Championing the use of an instant messaging tool such as Slack or Microsoft Teams, which people can snooze when they are out of the office, is another simple, cost-effective way to bridge global gaps and create a true sense of “one team.” This is especially true when these tools integrate with your Human Resource Information System (HRIS) and provide daily updates on what’s happening and where it’s happening.

Virtual water cooler

The office has long been a great place to bring people together, socialize, and build culture. But with people spread across the globe and working in a remote or hybrid work structure, business leaders need to adjust.

Consider using an app like Donut that can be integrated into Slack and which randomly pairs people for a virtual coffee or lunch meeting. This way new joiners (and those who have been around for a while) can meet someone outside of their team and form lasting connections.

In a hybrid work model, a virtual water cooler is an effective way of getting people from different backgrounds and departments to talk, solve problems, and create friendships.

Work globally, play globally

Multi-office competitions and challenges are the perfect way to enhance employee engagement and bring your teams closer together, and technology can help facilitate these.

A simple wellbeing initiative such as seeing which office can do the most steps in one month, which office can build the biggest house of cards, or even which office can drive the most successful charity fundraiser helps build a robust company culture. Consider encouraging the winning office to set and communicate the next challenge, to create meaningful connections and close the global gap.

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Choosing the right HR platform for multi-national work

To help your people stay connected, choosing the right HR platform is important. The most effective software brings together all the relevant information your teams need, makes communication easy, and supports an open and communicative global culture.

Look for the following features:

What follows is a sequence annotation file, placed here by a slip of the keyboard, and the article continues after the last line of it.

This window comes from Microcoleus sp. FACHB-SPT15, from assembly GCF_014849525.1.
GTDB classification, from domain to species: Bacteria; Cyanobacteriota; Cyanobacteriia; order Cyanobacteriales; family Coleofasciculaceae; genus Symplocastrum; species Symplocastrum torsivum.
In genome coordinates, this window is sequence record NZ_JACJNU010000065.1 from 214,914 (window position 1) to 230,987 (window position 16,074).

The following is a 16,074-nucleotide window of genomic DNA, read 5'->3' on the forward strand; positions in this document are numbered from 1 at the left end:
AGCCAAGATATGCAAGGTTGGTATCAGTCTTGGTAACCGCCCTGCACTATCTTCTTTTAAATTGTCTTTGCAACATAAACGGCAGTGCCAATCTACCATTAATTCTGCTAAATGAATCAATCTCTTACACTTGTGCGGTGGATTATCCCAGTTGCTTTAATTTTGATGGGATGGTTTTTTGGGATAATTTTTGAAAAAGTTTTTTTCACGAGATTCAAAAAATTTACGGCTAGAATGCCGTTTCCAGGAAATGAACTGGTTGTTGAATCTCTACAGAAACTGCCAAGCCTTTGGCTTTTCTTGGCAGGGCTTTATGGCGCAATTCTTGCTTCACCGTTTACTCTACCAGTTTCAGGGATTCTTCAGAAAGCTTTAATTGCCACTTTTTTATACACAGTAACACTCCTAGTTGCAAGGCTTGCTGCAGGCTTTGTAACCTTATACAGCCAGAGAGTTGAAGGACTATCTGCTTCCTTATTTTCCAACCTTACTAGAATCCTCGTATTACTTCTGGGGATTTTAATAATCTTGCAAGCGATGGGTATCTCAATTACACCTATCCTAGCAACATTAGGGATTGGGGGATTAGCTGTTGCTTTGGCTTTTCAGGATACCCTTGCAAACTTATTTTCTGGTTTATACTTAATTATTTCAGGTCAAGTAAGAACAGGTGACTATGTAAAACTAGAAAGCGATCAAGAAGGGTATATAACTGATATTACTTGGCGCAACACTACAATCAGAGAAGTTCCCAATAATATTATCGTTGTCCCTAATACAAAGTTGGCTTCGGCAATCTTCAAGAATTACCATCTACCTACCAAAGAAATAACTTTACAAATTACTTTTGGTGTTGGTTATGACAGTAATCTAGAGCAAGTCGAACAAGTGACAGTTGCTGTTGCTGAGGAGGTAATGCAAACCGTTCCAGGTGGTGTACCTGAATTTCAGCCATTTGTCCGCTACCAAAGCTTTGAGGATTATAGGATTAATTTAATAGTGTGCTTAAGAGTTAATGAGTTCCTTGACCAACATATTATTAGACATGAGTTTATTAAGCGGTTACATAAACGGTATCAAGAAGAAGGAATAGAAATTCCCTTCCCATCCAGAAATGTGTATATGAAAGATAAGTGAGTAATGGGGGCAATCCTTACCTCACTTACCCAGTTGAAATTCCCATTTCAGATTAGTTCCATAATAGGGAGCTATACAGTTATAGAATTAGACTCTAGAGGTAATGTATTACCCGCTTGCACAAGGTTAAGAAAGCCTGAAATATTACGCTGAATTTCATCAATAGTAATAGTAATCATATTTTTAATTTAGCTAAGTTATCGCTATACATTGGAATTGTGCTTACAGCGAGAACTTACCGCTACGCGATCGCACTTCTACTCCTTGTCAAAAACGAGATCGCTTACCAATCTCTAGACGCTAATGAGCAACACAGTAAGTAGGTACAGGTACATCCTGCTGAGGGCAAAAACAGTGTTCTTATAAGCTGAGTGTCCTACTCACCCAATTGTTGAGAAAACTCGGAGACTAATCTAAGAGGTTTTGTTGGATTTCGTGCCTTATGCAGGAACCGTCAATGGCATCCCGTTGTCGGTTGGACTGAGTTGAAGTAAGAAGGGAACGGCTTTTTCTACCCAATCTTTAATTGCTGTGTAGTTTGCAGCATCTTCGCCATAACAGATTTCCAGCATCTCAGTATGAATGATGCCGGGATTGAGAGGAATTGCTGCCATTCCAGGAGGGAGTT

• A global focus, with features for sharing company values and messages throughout your organization, helping you to create tight-knit, interconnected local communities.
  • Centralization, so that your org charts, reports, HR business flows, policy documents, and KPIs can all be managed from one single unified platform.
  • Localization, with the ability to tailor the platform to support local languages, holiday calendars, currencies, time zones, date formats, and other custom fields you may require.
  • Compliance and security features that ensure you uphold local standards regarding sensitive employee information, absence and time-off policies, and other employment practices.
  • Reliability, so you know the system will be up and running every time you need it.
Drive a remarkable global culture experience with Bob

Global culture goes beyond tech

While ensuring your people have the right tech for seamless, global communication is key, there are other considerations HR leaders should take into account.

Some of the most common issues that disrupt global operations include:

  • Conference or video calls that frequently cut out
  • Forgetting remote workers when it comes to team lunches/birthday treats
  • Forgetting remote workers more broadly
  • In-office jokes that other teams/locations just don’t understand 
  • Language barriers 
  • Sarcasm that doesn’t translate 
  • Time zone issues that have people calling in at 2 am or on national holidays

So how can you create an inclusive culture across your global teams?

  1. Be aware of time zones. Either use a system that allows your teams to access important messages and information at a time that suits them, or schedule emails to send time-appropriately. Make sure important emails land in inboxes during working hours when they can be discussed.